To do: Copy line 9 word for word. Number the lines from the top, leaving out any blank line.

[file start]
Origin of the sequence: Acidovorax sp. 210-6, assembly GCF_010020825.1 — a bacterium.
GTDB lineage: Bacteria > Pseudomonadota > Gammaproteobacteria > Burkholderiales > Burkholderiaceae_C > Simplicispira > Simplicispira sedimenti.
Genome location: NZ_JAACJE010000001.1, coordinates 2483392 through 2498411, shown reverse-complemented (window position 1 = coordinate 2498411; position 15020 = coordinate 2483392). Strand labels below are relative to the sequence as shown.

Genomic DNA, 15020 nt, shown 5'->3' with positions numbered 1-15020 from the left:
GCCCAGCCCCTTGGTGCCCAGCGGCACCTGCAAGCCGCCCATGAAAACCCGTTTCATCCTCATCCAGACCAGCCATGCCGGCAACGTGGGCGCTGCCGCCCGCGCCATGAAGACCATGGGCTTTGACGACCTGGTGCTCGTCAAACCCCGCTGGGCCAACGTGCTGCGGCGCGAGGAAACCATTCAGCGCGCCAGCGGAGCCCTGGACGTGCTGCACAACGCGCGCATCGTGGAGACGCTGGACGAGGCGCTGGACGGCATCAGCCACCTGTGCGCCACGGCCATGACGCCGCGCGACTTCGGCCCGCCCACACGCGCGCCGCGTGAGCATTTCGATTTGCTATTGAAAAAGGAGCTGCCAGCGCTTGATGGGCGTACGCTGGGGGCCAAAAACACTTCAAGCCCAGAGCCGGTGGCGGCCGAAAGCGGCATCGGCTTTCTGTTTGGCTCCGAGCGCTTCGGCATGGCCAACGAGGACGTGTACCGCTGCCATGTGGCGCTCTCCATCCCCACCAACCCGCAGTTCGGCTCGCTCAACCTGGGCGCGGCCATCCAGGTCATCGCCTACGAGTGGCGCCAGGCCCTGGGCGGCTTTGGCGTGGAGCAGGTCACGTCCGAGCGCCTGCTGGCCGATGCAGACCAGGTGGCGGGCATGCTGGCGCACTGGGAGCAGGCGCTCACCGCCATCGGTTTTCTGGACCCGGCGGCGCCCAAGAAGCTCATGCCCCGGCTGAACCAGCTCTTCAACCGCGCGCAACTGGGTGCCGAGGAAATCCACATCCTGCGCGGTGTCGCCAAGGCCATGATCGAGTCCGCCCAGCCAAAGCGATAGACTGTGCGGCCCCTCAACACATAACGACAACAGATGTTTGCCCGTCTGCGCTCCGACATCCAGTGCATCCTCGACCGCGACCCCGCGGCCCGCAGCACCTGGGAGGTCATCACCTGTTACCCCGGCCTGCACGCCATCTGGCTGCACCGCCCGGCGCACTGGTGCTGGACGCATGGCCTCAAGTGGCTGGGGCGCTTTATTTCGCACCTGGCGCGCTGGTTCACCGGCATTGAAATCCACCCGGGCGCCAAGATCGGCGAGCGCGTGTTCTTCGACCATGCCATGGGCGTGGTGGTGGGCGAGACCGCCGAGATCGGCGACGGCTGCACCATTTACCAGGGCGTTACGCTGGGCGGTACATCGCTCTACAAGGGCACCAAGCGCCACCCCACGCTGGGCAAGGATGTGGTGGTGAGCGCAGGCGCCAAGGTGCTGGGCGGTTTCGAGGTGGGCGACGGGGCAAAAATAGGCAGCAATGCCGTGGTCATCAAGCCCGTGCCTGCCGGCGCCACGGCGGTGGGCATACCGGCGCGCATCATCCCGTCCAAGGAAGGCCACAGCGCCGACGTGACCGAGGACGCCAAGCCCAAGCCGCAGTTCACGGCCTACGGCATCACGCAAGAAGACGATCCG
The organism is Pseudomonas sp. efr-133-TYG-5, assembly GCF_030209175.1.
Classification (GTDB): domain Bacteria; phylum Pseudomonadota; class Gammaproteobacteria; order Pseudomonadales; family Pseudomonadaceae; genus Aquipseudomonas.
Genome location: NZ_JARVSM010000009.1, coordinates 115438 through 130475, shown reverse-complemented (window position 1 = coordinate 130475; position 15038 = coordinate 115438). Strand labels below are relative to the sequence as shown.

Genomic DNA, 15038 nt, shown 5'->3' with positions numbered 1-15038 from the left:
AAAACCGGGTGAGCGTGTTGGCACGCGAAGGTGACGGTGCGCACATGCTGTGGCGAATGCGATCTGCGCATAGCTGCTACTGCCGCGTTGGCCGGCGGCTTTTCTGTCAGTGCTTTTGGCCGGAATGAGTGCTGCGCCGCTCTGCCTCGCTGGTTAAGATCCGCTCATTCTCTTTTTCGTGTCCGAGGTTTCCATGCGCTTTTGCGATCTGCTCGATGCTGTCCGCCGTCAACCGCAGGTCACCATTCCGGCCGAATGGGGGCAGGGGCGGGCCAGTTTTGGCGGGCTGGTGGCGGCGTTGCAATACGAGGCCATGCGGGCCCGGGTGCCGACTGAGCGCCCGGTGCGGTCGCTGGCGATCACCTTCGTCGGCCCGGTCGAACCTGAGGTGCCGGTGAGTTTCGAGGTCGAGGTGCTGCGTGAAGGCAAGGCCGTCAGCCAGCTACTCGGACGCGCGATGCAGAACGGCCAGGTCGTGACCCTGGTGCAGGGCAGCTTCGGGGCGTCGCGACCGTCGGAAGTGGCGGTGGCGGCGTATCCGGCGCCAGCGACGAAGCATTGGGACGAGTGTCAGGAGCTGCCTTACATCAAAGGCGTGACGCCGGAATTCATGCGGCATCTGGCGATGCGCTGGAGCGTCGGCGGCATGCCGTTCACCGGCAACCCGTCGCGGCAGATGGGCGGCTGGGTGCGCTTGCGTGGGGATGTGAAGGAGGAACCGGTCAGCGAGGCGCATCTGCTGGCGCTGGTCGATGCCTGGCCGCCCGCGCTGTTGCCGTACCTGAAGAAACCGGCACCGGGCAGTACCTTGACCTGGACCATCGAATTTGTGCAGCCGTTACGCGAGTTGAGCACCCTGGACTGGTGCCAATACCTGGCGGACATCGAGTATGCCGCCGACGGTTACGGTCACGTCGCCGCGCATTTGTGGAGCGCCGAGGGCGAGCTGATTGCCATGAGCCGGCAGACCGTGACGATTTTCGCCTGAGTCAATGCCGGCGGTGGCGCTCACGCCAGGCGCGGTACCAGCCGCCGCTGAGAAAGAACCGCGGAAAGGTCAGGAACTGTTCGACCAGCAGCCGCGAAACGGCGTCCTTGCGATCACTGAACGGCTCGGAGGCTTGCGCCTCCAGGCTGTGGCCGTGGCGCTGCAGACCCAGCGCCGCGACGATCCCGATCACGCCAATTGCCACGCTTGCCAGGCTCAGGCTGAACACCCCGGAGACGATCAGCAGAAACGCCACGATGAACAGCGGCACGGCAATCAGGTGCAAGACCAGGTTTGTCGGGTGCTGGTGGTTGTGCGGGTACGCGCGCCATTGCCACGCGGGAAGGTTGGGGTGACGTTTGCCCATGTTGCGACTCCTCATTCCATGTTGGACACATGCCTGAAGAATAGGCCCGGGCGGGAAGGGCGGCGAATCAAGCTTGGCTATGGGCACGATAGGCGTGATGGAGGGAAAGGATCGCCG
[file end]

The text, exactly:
Genomic DNA, 15038 nt, shown 5'->3' with positions numbered 1-15038 from the left: